YAKIMA — On a recent afternoon, Air Force veteran Robert Bacon, 64, sat in the lounge of Chuck Austin Place in Yakima to share how grateful he is to have a place to call home.

“It’s good — I like it,” he said. “They have free laundromats, two kitchens, Neighborhood Health has a clinic up front. There’s a library. It’s a pretty nice place.”

The recently built center at the former armory in south Yakima offers homeless veterans affordable housing, dental and other services.

The grand opening is set for Veterans Day, Nov. 11.

The center is named after late local veteran Chuck Austin, who served in World War II, the Korean War and the Vietnam War. Austin died on Jan. 25 at age 95.

The center boasts 41 studio and two-bedroom apartments, a gym, laundry facilities and two community kitchens.

Yakima Neighborhood Health Services operates a dental and health clinic there. Rent is based on income and service coordinators from the American Legion and Veterans of Foreign Wars are on hand.

The center’s need is unquestionable.

The number of unsheltered veterans in Yakima County more than tripled in 2020, according to the annual 2020 Point-in-Time survey.

Of 48 homeless veterans surveyed countywide, half were chronically homeless and 17 were unsheltered, up from five in 2019, the report said.

The center was completed in August and already has 20 units filled. The rest are expected to be filled over the next month, said property manager Maritza Dimas as a man filled out a housing application in her office.

“It is a life-changing experience for a lot of them,” she said. “I’m glad.”

Robert Bacon’s story

Bacon said he joined the Air Force in 1974 and was stationed at Richards-Gebaur Air Force Base south of Kansas City, Missouri. He was honorably discharged after his hitch was up.

He moved into his studio apartment two weeks ago.

Life took a sharp turn for him last spring when his wife, Linda, died.

“When my wife died last April, everything went to hell — pretty bad,” he said.

Bacon left the double-wide mobile home he shared with Linda just outside Selah to his stepson, Chad, and lived in a travel trailer in Vancouver.

Months later, Chad died of a fentanyl overdose. Bacon returned and was forced to sell his double-wide home because he couldn’t afford the rental space.

“It wasn’t even a year later,” he said in reference to his wife’s passing.

He spent the next month living in his Ford van. Bacon said he suffers from kidney failure and is on dialysis.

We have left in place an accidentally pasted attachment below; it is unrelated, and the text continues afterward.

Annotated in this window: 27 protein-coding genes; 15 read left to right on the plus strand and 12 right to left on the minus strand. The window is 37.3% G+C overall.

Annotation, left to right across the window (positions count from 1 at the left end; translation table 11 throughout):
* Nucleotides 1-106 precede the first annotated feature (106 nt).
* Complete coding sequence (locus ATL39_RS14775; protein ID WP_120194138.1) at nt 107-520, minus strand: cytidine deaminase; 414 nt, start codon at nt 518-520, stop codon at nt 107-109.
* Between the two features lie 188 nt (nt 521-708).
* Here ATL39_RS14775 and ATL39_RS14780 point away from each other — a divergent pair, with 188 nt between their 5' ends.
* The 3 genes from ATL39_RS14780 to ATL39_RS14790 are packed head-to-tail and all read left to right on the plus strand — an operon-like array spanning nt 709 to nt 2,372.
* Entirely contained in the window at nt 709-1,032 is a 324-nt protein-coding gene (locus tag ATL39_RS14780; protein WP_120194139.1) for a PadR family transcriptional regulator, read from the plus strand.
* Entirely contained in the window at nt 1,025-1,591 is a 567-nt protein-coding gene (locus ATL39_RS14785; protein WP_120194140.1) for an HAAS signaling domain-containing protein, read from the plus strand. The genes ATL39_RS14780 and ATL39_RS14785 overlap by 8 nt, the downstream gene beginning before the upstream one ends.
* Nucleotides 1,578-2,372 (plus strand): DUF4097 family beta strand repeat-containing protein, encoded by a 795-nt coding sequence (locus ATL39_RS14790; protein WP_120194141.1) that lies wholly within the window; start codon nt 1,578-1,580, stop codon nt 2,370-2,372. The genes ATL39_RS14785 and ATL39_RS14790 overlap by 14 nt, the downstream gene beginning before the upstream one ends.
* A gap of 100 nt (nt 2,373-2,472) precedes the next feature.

Bacon headed to the Veterans Affairs office on Fruitvale Boulevard in Yakima to ask for help.

Bacon said he thought the VA would give him a housing voucher good for a few months’ stay at a motel. Instead, the VA secured him an apartment at Chuck Austin Place.

“And they got me in here real quick somehow,” he said.

Crystal Weston’s story

Air Force veteran Crystal Weston, 54, shares a similar story.

She said her husband, Dean Cusick, died about five years ago. She moved in with her parents to help take care of them.

Her father, Dean Weston, also a veteran, died in early 2019. Her mother, Sue, died in December.

At that point, Weston said she had nowhere to go. She said she suffers from Parkinson’s disease and lives off meager monthly VA and Social Security checks.

“What I get from SSI and the VA, it wasn’t enough to rent a place,” she said. “Tell me where you can rent a place with utilities included for $800 a month. There’s not — not in this day and age.”

She spent the next several months bouncing from motel to motel. Then a VA social worker in Walla Walla placed her in a substance abuse recovery house until her apartment at Chuck Austin Place was finished.

She moved in Sept. 1.

“This place is a godsend,” she said. “Everything is brand, brand new.”

Weston said the facilities offered at the center and fellow residents provide a sense of community.

“A couple of us have been talking — ones that don’t have family here — about having potlucks,” she said.

Weston said property manager Dimas and service coordinator Nathan Gano are always there to help.

“They’re good,” she said. “Every day I’ll see one or the other and they’ll ask me how I’m doing, how my health is doing.”

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